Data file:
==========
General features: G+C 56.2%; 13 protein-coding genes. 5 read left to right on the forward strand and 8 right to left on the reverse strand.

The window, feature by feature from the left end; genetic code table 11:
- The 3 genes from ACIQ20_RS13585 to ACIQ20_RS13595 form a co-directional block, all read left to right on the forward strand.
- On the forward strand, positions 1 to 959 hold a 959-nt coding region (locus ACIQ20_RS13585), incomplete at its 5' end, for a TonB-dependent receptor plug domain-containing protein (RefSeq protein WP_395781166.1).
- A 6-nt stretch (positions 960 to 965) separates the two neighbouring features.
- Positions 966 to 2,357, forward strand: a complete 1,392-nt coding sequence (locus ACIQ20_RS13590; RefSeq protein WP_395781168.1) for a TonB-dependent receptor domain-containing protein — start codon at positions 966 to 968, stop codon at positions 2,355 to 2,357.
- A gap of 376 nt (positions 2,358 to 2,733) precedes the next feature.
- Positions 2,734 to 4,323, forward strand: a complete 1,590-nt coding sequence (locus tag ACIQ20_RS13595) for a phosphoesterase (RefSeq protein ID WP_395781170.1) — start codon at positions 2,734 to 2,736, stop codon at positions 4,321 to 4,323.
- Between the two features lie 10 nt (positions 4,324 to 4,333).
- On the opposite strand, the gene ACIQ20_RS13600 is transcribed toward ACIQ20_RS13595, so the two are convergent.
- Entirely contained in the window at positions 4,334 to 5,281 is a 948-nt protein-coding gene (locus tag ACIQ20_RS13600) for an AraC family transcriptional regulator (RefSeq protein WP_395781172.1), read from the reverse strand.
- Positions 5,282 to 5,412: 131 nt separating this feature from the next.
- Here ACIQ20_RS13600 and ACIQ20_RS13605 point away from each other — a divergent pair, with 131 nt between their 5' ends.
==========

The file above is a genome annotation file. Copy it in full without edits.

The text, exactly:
General features: G+C 56.2%; 13 protein-coding genes. 5 read left to right on the forward strand and 8 right to left on the reverse strand.

The window, feature by feature from the left end; genetic code table 11:
- The 3 genes from ACIQ20_RS13585 to ACIQ20_RS13595 form a co-directional block, all read left to right on the forward strand.
- On the forward strand, positions 1 to 959 hold a 959-nt coding region (locus ACIQ20_RS13585), incomplete at its 5' end, for a TonB-dependent receptor plug domain-containing protein (RefSeq protein WP_395781166.1).
- A 6-nt stretch (positions 960 to 965) separates the two neighbouring features.
- Positions 966 to 2,357, forward strand: a complete 1,392-nt coding sequence (locus ACIQ20_RS13590; RefSeq protein WP_395781168.1) for a TonB-dependent receptor domain-containing protein — start codon at positions 966 to 968, stop codon at positions 2,355 to 2,357.
- A gap of 376 nt (positions 2,358 to 2,733) precedes the next feature.
- Positions 2,734 to 4,323, forward strand: a complete 1,590-nt coding sequence (locus tag ACIQ20_RS13595) for a phosphoesterase (RefSeq protein ID WP_395781170.1) — start codon at positions 2,734 to 2,736, stop codon at positions 4,321 to 4,323.
- Between the two features lie 10 nt (positions 4,324 to 4,333).
- On the opposite strand, the gene ACIQ20_RS13600 is transcribed toward ACIQ20_RS13595, so the two are convergent.
- Entirely contained in the window at positions 4,334 to 5,281 is a 948-nt protein-coding gene (locus tag ACIQ20_RS13600) for an AraC family transcriptional regulator (RefSeq protein WP_395781172.1), read from the reverse strand.
- Positions 5,282 to 5,412: 131 nt separating this feature from the next.
- Here ACIQ20_RS13600 and ACIQ20_RS13605 point away from each other — a divergent pair, with 131 nt between their 5' ends.